Older adults are highly susceptible to negative responses to these medications. Since 2012, anticholinergics have been featured prominently on the American Geriatrics Society Beers Criteria list of medications that are potentially inappropriate for seniors.

“The drugs that I’m most worried about in my clinic, when I need to think about what might be contributing to older patients’ memory loss or cognitive changes, are the anticholinergics,” said Dr. Rosemary Laird, a geriatrician and medical director of the Maturing Minds Clinic at AdventHealth in Winter Park, Fla.

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Here’s what older adults should know about these drugs:

The Basics

Anticholinergic medications target acetylcholine, an important chemical messenger in the parasympathetic nervous system that dilates blood vessels and regulates muscle contractions, bodily secretions and heart rate, among other functions. In the brain, acetylcholine plays a key role in attention, concentration, and memory formation and consolidation.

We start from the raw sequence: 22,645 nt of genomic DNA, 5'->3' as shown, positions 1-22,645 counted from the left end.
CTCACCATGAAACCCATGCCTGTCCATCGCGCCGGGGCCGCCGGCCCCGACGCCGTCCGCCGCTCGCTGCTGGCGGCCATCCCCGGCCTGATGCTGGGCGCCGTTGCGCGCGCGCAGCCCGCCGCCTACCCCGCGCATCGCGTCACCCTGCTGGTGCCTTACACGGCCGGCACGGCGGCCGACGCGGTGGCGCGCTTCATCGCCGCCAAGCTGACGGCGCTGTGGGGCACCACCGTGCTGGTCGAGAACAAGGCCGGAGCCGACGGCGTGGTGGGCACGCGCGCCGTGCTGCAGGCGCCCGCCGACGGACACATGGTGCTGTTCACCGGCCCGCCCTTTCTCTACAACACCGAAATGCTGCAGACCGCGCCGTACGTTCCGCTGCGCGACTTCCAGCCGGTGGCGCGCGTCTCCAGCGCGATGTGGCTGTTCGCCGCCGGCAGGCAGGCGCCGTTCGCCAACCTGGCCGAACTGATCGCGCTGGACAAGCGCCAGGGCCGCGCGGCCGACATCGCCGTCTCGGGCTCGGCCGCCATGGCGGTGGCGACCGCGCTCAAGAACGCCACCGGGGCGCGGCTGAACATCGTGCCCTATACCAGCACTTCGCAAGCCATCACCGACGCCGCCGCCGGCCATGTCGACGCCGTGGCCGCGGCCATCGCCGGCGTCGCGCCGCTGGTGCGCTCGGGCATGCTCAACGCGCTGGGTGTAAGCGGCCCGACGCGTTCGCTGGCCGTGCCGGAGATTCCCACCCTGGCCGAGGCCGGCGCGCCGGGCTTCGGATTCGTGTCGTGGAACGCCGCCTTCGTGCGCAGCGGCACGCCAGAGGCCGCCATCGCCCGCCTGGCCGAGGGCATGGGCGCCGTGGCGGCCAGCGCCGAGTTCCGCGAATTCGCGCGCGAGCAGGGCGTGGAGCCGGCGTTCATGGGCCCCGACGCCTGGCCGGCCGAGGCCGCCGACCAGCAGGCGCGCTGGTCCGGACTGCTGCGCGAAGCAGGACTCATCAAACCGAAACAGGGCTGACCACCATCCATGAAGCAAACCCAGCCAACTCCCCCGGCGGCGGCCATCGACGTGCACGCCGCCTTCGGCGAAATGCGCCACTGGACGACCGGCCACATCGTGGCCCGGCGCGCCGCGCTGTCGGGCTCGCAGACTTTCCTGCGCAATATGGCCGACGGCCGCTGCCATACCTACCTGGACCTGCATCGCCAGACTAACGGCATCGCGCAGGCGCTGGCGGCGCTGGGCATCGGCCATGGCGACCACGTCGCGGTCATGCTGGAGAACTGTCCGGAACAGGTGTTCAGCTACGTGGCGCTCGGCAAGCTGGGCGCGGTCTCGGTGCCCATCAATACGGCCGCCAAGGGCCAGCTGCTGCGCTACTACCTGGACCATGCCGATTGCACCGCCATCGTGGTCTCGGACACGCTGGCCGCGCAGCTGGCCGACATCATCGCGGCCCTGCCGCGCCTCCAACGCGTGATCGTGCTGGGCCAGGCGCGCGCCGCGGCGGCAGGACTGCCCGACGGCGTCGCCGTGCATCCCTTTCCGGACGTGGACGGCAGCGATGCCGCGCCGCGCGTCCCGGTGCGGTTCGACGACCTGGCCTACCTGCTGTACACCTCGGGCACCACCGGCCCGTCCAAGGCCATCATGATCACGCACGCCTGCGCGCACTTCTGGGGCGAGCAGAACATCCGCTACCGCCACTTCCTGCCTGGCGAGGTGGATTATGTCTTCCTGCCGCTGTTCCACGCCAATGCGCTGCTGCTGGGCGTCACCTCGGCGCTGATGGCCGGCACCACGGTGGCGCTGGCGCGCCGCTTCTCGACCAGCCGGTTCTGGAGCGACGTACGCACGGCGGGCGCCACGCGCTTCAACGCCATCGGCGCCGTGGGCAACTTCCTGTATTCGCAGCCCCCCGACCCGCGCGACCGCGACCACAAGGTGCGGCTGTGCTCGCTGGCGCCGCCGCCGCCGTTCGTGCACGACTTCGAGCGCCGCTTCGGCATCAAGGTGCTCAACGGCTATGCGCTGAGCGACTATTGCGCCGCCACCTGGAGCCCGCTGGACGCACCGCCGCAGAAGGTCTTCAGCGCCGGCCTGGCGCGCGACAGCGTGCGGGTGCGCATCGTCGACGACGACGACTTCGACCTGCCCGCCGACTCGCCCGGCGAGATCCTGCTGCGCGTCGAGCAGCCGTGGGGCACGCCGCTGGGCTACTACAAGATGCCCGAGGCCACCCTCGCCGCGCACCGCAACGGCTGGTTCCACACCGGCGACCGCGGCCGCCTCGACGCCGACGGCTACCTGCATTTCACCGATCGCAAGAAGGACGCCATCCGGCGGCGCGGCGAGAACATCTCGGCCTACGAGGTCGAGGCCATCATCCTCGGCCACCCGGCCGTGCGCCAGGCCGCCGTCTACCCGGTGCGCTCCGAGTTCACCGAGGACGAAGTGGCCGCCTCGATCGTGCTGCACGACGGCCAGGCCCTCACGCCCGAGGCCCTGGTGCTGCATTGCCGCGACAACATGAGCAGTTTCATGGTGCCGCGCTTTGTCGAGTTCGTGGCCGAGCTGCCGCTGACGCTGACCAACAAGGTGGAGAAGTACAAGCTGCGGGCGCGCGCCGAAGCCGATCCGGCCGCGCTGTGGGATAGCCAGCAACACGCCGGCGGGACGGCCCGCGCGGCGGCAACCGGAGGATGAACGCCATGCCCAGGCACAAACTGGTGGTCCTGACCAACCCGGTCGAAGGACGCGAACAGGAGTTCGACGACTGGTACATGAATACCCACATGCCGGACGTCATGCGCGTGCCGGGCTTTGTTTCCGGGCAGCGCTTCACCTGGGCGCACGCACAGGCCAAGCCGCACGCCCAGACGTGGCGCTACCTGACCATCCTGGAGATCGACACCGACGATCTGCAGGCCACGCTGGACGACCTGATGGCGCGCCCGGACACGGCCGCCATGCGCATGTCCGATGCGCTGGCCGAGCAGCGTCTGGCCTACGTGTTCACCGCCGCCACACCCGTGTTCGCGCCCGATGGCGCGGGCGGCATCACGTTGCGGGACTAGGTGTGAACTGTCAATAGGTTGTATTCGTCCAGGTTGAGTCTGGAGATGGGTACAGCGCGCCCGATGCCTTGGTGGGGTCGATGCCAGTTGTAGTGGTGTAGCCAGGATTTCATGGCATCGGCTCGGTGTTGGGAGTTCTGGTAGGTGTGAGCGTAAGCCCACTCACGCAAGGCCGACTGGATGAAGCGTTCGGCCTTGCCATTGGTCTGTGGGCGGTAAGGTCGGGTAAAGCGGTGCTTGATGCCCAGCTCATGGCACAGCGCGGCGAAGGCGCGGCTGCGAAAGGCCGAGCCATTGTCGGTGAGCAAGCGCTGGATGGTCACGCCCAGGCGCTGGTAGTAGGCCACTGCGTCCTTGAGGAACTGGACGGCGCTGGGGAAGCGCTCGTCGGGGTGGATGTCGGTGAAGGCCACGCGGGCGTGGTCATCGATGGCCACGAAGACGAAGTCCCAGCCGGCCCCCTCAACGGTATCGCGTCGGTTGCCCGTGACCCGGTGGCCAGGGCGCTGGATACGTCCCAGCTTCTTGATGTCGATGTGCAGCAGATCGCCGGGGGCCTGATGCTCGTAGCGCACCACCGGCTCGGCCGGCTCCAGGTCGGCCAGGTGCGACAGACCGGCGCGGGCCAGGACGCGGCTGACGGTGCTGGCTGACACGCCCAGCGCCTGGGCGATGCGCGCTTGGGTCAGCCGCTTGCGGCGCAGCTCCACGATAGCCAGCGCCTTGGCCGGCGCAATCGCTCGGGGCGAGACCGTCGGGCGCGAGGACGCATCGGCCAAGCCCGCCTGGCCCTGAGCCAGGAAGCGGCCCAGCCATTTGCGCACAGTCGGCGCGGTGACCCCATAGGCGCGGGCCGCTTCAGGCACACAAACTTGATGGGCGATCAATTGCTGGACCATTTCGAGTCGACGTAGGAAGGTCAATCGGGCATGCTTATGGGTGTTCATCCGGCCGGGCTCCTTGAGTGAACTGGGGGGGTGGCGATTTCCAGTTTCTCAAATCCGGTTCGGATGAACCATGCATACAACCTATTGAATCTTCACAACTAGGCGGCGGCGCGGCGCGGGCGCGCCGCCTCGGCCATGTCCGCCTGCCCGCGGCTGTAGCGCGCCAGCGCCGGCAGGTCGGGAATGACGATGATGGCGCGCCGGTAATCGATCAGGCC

Some medications have strong anticholinergic properties, others less so. Among prescription medicines with strong effects are antidepressants such as imipramine (brand name Trofanil), antihistamines such as hydroxyzine (Vistaril and Atarax), antipsychotics such as clozapine (Clozaril and FazaClo), antispasmodics such as dicyclomine (Bentyl) and drugs for urinary incontinence such as tolterodine (Detrol).

In addition to prescription medications, many common over-the-counter drugs have anticholinergic properties, including antihistamines such as Benadryl and Chlor-Trimeton and sleep aids such as Tylenol PM, Aleve PM and Nytol.